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Packaging Corner: Is your unit load sustainable? Better test it first

To determine how changes in packaging will impact unit load stability, many companies are turning to a transport test lab.
By Sara Pearson Specter, Editor at Large
November 01, 2012

To achieve sustainability goals, companies have been making changes to the individual components of a unit load—re-engineering cardboard boxes, pallets and stretch wrap, for example, to reduce material cost and waste. The downside, asserts Ralph Rupert, manager of unit load technology at Millwood, can potentially be a reduction in unit load stability.

“Individually, those packaging changes may not have any impact on the integrity of the unit load during storage and transport,” Rupert says. “But when all the components interact, that’s when stability can be compromised and product damage can occur.”

Take stretch wrap film, for example. Although wrapping a load with a thinner film may require less material, its overall containment force level may not be sufficient to secure a load placed on a thinner pallet.

“If the pallet is not stiff enough, it will actually direct more vibration forces from over-the-road travel into the load, which can overpower the film and potentially cause that load to fail,” explains Rupert. “The interaction of both components needs to be looked at together to better understand the performance issues, so sustainability can be maintained or improved.”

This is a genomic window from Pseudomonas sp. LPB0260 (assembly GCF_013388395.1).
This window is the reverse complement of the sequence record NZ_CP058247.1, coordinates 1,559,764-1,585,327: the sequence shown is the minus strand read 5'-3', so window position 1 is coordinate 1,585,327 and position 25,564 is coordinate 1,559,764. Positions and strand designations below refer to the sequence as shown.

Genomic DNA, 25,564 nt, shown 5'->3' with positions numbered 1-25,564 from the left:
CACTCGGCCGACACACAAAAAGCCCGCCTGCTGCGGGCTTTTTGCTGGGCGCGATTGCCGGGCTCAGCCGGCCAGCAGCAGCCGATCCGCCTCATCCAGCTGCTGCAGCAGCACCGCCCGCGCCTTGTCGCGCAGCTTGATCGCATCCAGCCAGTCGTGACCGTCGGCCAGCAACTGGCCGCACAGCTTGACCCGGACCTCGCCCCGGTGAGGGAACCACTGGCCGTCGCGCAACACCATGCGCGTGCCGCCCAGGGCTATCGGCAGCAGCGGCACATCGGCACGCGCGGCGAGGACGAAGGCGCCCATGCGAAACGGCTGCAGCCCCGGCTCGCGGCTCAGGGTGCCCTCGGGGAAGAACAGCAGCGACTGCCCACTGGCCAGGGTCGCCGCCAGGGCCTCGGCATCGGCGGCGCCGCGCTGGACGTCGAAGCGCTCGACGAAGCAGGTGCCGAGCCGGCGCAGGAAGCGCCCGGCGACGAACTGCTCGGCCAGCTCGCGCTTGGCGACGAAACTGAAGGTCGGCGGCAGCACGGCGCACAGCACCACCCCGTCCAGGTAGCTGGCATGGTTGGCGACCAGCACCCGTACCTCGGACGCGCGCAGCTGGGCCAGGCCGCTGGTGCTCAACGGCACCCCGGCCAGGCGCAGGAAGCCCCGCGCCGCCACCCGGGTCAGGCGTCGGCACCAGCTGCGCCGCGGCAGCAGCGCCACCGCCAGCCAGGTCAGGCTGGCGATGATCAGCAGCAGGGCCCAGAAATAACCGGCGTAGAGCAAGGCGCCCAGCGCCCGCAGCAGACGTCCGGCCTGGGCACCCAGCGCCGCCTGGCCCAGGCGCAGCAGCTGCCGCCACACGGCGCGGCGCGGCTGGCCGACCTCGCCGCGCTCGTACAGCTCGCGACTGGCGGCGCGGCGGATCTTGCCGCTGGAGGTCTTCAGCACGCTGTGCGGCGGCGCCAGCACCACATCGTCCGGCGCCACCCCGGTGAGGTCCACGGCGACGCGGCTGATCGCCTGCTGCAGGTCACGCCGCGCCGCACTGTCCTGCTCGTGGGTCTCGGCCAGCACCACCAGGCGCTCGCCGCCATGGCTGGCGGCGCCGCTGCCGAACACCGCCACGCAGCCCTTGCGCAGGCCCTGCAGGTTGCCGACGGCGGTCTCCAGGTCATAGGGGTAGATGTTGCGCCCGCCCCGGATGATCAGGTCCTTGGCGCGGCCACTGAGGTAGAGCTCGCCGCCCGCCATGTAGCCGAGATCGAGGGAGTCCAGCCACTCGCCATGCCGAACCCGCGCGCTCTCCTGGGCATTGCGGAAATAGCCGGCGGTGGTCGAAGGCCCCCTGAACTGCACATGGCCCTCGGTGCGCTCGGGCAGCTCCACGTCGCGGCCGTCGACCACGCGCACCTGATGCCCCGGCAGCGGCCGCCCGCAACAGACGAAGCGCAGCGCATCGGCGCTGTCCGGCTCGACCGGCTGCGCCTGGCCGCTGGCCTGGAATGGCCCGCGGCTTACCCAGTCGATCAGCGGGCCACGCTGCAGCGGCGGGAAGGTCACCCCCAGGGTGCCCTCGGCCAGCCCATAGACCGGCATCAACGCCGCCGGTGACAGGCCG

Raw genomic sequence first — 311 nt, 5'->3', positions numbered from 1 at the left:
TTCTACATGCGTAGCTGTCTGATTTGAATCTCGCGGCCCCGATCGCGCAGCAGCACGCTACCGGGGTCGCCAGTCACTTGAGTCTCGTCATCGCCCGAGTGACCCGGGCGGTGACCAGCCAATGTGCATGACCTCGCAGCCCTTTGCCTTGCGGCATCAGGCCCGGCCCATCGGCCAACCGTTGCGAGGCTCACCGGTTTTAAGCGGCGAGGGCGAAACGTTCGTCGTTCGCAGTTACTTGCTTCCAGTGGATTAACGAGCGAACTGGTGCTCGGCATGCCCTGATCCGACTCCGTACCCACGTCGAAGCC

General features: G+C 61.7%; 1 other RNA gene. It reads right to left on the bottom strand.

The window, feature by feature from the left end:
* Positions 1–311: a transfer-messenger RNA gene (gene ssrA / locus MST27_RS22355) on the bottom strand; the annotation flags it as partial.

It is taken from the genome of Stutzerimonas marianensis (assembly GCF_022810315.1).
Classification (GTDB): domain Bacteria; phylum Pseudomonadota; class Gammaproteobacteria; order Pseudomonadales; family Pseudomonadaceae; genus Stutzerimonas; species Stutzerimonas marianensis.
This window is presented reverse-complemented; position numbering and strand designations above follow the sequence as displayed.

To determine how changes in packaging will impact unit load stability, it’s important to use a transport test lab. In Rupert’s lab at Millwood, he tests and analyzes how vibration, impact and compression forces affect a unit load to ensure that shippers are getting the level of performance and sustainability that they need. Testing can be undertaken for a variety of reasons, including verifying the use of a new packaging product, seeking process improvements or for damage remediation.

Because it employs rapid cycle methodologies, the testing is usually accomplished in half a day and includes findings, an explanation of the observations and recommendations for improving load stability. And it’s affordable, too, typically costing less than a unit load of damaged product, he says.

Besides, adds Rupert, “for every gain in package sustainability, there is a greater potential to lose those gains through damaged goods. Because as soon as any good is damaged, there’s waste associated with that damage as well as the cost, raw materials and energy required to remanufacture a replacement item—not to mention a loss in customer satisfaction.”

Read more Packaging Corner.

About the Author

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Sara Pearson Specter
Editor at Large

Sara Pearson Specter has written articles and supplements for Modern Materials Handling and Logistics Management as an Editor at Large since 2001. Based in Cincinnati, Specter has worked in the fields of journalism, graphic design, advertising, marketing, and public relations for 15 years, with a special emphasis on helping business-to-business industrial and manufacturing companies. Specter graduated from Centre College in Danville, Ky., with a bachelor’s degree in French and history.


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